Friday, June 28, 2013

In the Business Of What, Exactly?

A question I read a lot in blogs, articles and social media posts about librarianship is that librarians need to determine what they are in the business of, exactly. And I find that question odd and funny. I'll do my best to try to deconstruct it (and I don't mean using Derridean tactics!).

The argument goes that if librarians and libraries could market themselves better, then they would spend less time explaining their worth to outside parties. And, of course, every library argues their business differently (I will address the problem around the word business soon). An academic library will argue that their business is to support research; a public library will argue that their business is providing access to resources (among other things); a special library will argue that their business is to support, say, legal research in a law library, or organize and access government documents or whatever it is that special libraries do, exactly (that one I'd like an answer to but it's too varied for a general response). Each division in a library is going to offer something different. As a former instruction librarian, I would argue that my division was to instruct users on how to find and evaluate information efficiently, which is bland, a catch-all and ultimately another way to say support academic research.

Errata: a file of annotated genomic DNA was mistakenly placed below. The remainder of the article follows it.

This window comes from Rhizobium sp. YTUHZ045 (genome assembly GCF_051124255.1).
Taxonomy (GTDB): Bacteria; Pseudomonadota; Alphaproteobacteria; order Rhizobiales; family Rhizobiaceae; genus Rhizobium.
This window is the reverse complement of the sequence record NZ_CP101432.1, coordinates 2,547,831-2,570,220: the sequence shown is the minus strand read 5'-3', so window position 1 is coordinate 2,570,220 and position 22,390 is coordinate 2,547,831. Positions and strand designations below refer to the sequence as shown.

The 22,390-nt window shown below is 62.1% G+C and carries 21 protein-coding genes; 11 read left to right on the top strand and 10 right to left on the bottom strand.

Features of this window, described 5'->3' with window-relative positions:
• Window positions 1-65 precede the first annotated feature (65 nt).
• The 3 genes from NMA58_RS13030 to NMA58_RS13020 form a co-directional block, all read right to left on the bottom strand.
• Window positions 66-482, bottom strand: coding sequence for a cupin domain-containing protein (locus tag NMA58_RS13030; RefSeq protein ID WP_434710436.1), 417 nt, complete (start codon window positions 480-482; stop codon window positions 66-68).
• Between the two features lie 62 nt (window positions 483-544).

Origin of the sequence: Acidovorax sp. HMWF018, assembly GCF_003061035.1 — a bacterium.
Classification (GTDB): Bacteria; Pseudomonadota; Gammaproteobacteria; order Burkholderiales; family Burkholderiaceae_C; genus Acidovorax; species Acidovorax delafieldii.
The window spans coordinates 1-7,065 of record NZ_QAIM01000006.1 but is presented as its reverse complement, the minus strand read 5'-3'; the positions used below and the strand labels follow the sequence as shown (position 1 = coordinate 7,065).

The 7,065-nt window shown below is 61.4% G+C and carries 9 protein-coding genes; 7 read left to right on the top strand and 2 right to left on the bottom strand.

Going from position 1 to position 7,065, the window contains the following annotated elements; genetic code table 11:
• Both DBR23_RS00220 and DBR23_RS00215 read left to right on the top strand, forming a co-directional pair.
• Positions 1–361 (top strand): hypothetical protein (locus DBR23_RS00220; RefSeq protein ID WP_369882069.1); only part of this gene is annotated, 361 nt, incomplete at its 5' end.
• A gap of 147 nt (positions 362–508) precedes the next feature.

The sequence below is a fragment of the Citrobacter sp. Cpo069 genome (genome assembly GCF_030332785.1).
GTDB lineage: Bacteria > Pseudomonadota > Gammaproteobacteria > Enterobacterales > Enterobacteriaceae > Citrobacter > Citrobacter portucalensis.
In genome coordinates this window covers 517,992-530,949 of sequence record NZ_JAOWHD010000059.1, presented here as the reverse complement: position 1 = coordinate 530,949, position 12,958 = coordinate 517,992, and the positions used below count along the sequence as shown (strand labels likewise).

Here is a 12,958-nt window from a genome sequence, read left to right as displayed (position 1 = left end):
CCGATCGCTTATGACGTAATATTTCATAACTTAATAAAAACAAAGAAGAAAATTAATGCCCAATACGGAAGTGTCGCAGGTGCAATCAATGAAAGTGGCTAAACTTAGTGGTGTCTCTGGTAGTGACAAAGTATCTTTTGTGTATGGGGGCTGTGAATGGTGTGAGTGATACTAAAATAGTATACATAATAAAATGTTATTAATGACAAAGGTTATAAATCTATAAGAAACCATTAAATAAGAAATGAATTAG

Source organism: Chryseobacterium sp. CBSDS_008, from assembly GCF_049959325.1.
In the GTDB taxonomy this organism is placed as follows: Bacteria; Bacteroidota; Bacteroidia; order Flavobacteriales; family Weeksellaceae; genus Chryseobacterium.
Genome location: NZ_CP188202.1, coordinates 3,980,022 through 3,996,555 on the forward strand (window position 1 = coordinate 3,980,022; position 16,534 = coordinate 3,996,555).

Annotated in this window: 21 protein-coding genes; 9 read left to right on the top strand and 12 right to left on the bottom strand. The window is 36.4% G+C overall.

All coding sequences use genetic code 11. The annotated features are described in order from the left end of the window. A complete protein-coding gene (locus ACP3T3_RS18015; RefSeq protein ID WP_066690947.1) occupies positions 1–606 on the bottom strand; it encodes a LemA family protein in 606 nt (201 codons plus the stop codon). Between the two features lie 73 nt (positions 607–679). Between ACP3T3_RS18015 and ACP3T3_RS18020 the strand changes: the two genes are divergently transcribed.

So, the argument goes, if people knew this information, they would stop refusing to fund libraries and libraries would attract more users. What I think this argument is a reductionist argument and it is increasingly prevalent. Reduce what you need to say to 140 characters or less to be attractive to people out there. If you can't make it fast and snappy, you will lose people's interest and lose the ability to convince people that what you offer is needed and important. All this need ignores the fact that what libraries do are complicated and difficult and varies based upon the user. A library is a different entity to each person who uses it and how do you package that? It's not like toilet paper or a TV show. It's not a single idea or a single salable idea.

Which gets me to the business part. If business means occupation or trade, then it is entirely appropriate to ask what libraries' business is. But business, in our use, always refers to a for-profit activity or a place where activity goes on that involves the exchanging of currency, for the profit of one financially and the profit of another in terms of goods (I go to Target. I give Target my money. Target makes profit and I have the ability to clean my clothes now.)

As a librarian, I was not in the business of making money. (Well, to be fair, the university library I was at was obsessed with making money and we were told to spend less time on teaching and more time on activities to make the library money) I was in the job of providing access to resources and helping people navigate those resources, whether they be a topic for a paper, a scholarly article or a DVD for a long weekend. Other than late fines to teach a user that an item isn't their property, libraries don't make profit (and really, late fines just cover what they can't get other things to cover).